Today we’re speaking with Jim Andelman, general partner of Rincon Venture Partners, an early-stage venture capital fund located in Southern California.

What are the most important factors you take into account when considering an investment? 

If the top three in real estate are location, location and location, the top three for us when investing in web-based startups are team, team and team.  Ideas are important but also plentiful:  ability to execute is what counts most.  After that, we focus on the customer value proposition:  is there a pain point for which customers are eager for relief?  We love clear and objective ROI, and are less interested in nifty technologies looking for a market.  Third is market opportunity and structure: obviously big markets with rising tides help make for fast and sustainable growth.  One place where we’re different from many other VCs is that we look for markets that structurally will support multiple winners.  These days most good ideas get pursued by multiple startups:  we like knowing that a sufficiently talented team can carve out a nice piece of a market for themselves.  And fourth, do the founders share our values?  They need to be excited by a lean approach.  They need to be responsible stewards of the capital that has been entrusted with us, and passed on to them.  They need to be looking for business partners, not just money.

What kinds of things should entrepreneurs be doing when they’re starting their company so they can have a better shot at raising VC funding?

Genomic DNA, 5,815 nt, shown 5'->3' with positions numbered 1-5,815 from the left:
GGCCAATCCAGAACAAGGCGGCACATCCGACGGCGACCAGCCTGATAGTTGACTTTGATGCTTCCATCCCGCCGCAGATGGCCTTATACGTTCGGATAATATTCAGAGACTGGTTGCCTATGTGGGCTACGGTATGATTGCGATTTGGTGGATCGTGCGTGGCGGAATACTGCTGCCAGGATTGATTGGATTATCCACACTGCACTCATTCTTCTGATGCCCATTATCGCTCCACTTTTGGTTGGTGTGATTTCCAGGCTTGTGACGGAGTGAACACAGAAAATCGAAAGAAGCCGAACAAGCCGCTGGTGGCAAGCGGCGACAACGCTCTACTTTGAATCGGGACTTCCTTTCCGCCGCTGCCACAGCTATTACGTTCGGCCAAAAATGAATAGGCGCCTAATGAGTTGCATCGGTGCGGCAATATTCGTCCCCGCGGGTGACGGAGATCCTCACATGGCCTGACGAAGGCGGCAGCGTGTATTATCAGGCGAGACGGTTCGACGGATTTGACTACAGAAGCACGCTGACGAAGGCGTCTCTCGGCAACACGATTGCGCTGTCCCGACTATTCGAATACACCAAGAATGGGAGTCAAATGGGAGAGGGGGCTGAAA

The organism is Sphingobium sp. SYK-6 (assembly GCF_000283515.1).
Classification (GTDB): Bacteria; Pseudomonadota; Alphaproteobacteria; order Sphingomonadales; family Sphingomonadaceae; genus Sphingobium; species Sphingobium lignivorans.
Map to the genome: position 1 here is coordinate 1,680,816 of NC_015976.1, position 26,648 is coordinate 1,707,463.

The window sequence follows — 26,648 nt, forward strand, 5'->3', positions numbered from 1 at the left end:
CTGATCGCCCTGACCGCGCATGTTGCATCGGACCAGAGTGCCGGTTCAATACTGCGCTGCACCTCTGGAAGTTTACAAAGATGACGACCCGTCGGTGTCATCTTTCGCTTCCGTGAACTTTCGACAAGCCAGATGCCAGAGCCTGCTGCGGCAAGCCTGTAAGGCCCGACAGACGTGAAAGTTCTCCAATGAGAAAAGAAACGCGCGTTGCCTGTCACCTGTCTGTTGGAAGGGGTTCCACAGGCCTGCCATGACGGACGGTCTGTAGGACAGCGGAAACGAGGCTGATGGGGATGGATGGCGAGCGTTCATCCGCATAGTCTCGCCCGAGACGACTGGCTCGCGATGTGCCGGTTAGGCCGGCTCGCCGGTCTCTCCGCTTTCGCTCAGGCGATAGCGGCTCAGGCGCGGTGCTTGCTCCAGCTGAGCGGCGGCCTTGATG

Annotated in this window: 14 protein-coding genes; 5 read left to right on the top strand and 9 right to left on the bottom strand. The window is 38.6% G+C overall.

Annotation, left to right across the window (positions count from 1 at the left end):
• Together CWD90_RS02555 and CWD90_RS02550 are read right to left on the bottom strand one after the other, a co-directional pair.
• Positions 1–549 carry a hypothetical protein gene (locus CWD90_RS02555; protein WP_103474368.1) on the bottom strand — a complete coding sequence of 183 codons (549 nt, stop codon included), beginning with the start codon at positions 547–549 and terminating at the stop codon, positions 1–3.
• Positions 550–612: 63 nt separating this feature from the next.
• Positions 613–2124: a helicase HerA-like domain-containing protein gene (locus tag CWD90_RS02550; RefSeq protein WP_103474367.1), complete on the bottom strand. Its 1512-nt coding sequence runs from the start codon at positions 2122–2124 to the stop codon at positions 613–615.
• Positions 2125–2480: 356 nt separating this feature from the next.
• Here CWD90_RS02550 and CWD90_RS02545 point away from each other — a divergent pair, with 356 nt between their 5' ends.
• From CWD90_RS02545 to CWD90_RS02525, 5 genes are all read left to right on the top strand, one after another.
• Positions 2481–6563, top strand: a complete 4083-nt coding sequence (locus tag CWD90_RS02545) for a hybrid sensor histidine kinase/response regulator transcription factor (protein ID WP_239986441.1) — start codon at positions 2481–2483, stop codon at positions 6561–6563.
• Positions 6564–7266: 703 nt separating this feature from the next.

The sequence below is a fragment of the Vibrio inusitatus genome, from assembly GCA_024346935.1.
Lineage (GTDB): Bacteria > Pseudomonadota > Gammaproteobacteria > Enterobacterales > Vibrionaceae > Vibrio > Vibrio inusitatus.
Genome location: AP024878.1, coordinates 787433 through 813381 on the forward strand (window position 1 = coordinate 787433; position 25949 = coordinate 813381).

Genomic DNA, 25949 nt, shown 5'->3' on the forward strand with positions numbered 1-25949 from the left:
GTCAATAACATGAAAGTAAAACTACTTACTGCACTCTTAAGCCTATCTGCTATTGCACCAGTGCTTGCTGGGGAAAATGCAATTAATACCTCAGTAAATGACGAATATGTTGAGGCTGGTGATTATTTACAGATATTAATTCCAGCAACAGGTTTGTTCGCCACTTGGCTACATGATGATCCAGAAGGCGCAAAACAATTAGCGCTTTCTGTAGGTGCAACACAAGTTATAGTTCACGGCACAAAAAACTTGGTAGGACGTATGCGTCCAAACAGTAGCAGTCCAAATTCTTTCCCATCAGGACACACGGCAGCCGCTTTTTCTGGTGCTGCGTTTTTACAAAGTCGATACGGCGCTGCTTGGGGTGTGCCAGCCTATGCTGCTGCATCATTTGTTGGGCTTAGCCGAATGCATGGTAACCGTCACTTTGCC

(1) Build a great team; (2) build independent third party validation; (3) don’t wait for funding to GSD (get shit done).

The first is obvious:  in particular, we feel it’s essential for an Internet startup to have strong technical competence onboard at the outset.  Outsourcing can help get you started and can help with extra capacity or a specific skill-based intervention, but the pace at which a startup can iterate is going to define its success, and it’s hard to do so fast enough without in-house tech talent.

The second, independent 3rd-party validation — I know it’s a mouthful — has a hierarchy.  Ideally and at the top of the hierarchy, you have paying customers who will shout from the rooftops how great your offering is.  Next down the hierarchy (and therefore next best) are channel partners, who can serve as the voice of the customer, who can extol the virtues of your plans.  Next down the hierarchy are subject matter experts who have signed on as advisors or investors, and are agreeing to attach their own personal brand to your start-up.

The third — get shit done — is also pretty obvious.  A pet peeve is when founders seem like they’re waiting around until they’re funded to go and make things happen.  At this point in history in the web domain, a sufficiently talented founding team should be able to get something to market before they take institutional funding.  We want to back founders who will make great things happen regardless of the obstacles placed before them.  Don’t put “YEAR 1” on your financial plan.  Get yourself on a good trajectory and demonstrate how a financing is going to enable you to maintain or improve that trajectory.

What the biggest mistake you see entrepreneurs make?

I guess I’d say the biggest mistake I see boils down to believing that hope is a valid strategy.  We all know that there are many examples where a new consumer web offering “went viral” and achieved massive adoption in a very short timeframe.  What we don’t read about on TechCrunch very often are the multitudes of startups for whom that didn’t happen.  A plan that relies on massive adoption, but that lacks the concrete action items — or more importantly the fundamental elements of your offering — to drive that adoption, likely has a pretty low probability of success.